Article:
ROME, JAN. 17, 2004 (Zenit.org).- Are the new frontiers of neuroscience and artificial intelligence doing away with notions of the soul?
Cardinal Camillo Ruini, the Pope’s vicar for Rome and president of the Italian episcopal conference, responded to the question in an interview with the “2004 Philosophy Yearbook,” published by Mondadori. Here are some of the cardinal’s answers.
Q: For the ancients, the problem seemed to be the soul. For the moderns, it is the body. If this is so, why such a profound change?
Cardinal Ruini: I would hesitate greatly before accepting such a categorical and global alternative. Limiting ourselves to Western civilization, in each one of its great phases it seems that interest is clearly present in each of these two alternatives, […] “body” and “soul.”
The denial of the reality proper to the soul, that is, its reduction to the body, was already explicitly theorized by important philosophical schools of antiquity. In the same way, among scientists of our day, there is no lack of those who show themselves to be openly skeptical to the idea of reducing the mind to the brain.
The weakening of interest in the soul is linked, without a doubt, to the so-called end of metaphysics, especially in the form that this end took with Nietzsche and those after him. It can be read as the ultimate expression and legitimization of narrow-mindedness in regard to what is relative, in what can be experienced.
Beyond philosophical and theological attempts to negotiate with the “end of metaphysics,” […] its meaning, or at least its prevailing interpretation, has been and continues to be that of denial of the existence of a reality that is not “nature,” namely, the universe of all that is body.
In this connection, the “end of metaphysics” does not seem to be substantially differentiated from the preceding materialist philosophical positions and, like them, leaves no room either for the spiritual soul or the existence of God.
Q: No matter how varied the answers have been, the questions on immortality and hope have been present in human cultures for long periods. For a long time, at least in the West, this sensibility seems to have been anesthetized. Do you think the call to immortality has been diluted or exhausted in the West? Why?
Cardinal Ruini: Before speaking of immortality, it is worth asking oneself about death, as death itself, despite the fact that it obviously continues to be an absolutely certain fact, has been extremely marginalized from our concrete experience.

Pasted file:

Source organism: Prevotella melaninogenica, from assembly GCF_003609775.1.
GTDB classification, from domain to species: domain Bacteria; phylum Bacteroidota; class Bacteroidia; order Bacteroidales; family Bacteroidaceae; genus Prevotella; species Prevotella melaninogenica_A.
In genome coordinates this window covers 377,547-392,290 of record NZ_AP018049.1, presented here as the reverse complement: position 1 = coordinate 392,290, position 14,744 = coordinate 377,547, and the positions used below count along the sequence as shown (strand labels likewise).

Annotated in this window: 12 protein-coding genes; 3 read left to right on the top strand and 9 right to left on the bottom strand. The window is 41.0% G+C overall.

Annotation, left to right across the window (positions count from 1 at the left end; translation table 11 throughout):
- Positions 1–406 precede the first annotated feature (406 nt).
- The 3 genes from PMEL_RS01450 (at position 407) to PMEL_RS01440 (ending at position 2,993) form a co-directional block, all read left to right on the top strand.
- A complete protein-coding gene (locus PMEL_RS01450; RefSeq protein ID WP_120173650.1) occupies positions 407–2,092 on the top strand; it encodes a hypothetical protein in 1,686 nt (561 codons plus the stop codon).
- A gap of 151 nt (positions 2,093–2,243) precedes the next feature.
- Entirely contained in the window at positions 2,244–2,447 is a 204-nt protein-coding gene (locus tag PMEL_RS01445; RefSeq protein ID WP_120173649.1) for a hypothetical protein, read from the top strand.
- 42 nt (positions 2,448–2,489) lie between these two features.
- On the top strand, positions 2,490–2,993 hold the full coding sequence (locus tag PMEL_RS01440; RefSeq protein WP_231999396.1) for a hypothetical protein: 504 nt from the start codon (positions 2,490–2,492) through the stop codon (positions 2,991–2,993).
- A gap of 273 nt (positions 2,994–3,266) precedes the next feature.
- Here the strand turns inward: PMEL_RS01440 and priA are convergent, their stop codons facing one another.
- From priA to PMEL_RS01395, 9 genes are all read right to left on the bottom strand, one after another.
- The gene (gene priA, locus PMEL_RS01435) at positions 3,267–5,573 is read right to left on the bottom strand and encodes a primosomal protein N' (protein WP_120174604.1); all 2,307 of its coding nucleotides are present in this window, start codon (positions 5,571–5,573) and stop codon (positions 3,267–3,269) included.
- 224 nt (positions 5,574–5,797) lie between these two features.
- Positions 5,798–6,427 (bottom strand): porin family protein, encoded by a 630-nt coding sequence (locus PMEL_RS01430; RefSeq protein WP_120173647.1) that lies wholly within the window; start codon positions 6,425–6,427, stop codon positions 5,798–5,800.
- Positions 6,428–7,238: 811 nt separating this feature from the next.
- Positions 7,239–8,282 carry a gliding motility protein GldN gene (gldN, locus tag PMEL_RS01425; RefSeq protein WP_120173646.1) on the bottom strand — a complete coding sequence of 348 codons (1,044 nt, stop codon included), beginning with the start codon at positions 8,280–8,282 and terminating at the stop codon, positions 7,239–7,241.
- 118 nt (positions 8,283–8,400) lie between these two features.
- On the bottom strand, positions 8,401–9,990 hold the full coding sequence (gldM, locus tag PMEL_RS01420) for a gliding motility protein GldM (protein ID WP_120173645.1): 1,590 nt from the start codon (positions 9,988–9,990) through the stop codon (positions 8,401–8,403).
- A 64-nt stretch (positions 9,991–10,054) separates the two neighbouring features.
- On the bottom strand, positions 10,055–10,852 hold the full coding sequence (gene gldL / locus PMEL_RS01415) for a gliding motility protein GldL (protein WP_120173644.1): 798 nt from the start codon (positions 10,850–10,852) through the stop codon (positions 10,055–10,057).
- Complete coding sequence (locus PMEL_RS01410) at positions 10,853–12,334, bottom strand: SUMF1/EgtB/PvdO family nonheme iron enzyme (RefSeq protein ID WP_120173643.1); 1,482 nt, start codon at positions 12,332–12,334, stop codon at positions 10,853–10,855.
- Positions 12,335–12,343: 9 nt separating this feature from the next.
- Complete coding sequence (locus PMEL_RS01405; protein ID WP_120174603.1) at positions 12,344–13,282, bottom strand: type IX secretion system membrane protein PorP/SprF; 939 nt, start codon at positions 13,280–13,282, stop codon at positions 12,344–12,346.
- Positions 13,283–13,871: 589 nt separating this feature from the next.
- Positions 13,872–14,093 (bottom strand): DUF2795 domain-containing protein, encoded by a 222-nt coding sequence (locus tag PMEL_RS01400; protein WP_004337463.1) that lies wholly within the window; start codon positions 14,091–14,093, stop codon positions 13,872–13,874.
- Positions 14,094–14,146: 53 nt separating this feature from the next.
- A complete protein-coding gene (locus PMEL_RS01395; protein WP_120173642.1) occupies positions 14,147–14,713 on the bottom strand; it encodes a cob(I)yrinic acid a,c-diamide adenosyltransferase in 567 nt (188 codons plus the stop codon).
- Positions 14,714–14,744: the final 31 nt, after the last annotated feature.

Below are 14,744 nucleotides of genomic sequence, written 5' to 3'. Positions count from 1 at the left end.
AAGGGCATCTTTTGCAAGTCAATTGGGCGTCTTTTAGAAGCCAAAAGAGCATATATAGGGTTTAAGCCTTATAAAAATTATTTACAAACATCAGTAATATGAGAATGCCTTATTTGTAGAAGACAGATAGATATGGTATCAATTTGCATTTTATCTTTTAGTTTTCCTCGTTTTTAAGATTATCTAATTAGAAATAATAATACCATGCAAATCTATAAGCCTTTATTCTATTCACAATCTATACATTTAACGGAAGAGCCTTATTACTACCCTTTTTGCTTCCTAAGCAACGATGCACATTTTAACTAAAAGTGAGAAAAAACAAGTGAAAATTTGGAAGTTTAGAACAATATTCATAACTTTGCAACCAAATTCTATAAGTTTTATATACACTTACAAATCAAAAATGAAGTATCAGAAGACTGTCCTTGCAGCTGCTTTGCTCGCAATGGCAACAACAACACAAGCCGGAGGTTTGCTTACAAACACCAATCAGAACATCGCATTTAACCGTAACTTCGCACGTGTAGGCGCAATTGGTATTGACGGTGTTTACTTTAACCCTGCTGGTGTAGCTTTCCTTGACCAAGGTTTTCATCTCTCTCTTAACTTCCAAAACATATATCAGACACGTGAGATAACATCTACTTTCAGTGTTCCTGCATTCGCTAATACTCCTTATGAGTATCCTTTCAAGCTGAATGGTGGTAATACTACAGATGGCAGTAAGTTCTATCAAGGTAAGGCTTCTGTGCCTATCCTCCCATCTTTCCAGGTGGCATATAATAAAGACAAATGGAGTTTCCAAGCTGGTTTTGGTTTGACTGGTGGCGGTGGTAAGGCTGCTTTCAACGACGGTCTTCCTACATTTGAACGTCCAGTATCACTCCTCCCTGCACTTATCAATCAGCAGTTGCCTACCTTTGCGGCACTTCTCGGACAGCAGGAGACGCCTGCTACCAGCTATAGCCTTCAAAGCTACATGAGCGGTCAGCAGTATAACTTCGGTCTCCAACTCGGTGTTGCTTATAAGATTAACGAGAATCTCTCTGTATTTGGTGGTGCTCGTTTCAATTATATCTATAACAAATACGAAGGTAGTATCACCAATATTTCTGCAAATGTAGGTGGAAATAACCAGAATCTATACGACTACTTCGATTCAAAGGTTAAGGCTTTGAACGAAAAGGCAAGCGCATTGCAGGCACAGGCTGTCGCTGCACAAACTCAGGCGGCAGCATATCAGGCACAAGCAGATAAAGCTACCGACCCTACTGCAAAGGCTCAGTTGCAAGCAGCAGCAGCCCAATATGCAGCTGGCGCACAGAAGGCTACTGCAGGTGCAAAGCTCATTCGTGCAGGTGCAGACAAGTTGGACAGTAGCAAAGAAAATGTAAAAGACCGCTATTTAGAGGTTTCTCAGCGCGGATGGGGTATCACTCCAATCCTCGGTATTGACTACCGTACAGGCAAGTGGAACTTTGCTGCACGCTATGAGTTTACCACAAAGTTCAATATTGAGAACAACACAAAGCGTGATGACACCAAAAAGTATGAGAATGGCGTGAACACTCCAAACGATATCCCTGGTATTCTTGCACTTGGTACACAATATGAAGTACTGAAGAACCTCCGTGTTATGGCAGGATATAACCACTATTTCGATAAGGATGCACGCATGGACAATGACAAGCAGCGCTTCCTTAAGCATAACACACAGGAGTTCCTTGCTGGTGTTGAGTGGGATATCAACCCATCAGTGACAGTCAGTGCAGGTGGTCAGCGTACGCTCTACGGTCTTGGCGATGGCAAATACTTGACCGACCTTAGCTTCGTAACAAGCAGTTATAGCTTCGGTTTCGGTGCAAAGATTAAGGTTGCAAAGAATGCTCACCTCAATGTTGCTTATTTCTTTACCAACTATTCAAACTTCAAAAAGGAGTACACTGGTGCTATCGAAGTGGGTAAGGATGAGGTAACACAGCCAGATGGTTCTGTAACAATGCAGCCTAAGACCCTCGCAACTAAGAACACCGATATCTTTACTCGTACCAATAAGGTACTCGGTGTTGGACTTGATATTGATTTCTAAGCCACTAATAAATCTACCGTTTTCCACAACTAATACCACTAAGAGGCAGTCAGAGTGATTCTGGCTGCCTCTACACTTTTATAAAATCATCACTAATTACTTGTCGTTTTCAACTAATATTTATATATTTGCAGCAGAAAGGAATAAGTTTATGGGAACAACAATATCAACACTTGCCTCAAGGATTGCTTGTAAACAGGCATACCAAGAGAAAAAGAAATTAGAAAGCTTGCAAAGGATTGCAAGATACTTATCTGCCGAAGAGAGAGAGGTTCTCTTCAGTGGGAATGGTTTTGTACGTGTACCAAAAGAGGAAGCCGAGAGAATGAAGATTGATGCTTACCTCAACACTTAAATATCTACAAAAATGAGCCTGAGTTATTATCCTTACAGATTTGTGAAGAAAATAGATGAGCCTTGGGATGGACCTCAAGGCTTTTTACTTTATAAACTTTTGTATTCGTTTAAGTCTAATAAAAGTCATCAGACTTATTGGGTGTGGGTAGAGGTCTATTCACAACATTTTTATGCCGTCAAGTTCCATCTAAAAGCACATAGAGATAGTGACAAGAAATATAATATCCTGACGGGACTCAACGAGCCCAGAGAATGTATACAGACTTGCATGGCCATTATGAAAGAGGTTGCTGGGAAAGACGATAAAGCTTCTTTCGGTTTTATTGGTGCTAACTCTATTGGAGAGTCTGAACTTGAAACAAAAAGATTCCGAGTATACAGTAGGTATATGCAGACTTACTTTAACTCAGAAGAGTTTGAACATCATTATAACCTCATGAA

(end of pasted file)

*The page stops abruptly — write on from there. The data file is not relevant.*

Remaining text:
It is not difficult to point out the reasons and meaning for this marginalization. The progress of medicine and the improvement of economic and social conditions have led, in fact, over the last 50 years, to an extraordinary increase in life expectancy.
In a parallel way, social customs that affect relations with the deceased have also changed and have attenuated the socioeconomic consequences of death. The duration of mourning, in fact, at the public level, is limited virtually to the day of the funeral.
It is true that the death of dear ones, especially when it takes place at a young age, continues to be today — even more than in the past — an experience that affects one profoundly and often makes the reasons and taste for life falter.
This worsening of the tragic dimension of death can be placed in relation with the growth and deepening of personal and intimate aspects of the emotional bonds that has taken place in the modern age. In the end, hope is weakened in the immortality present in the culture and in the view of life prevalent today.
The meaning and reasons for the weakening of this hope are better understood in the light of a phenomenon that for a long time has attracted the attention of some thinkers such as, for example, Habermas. I am referring to the loss of confidence in salvation that comes from God, in redemption and in grace, phenomena that for the first time seem to be evident in European countries, although with different intensity and, of course, with great exceptions among believers.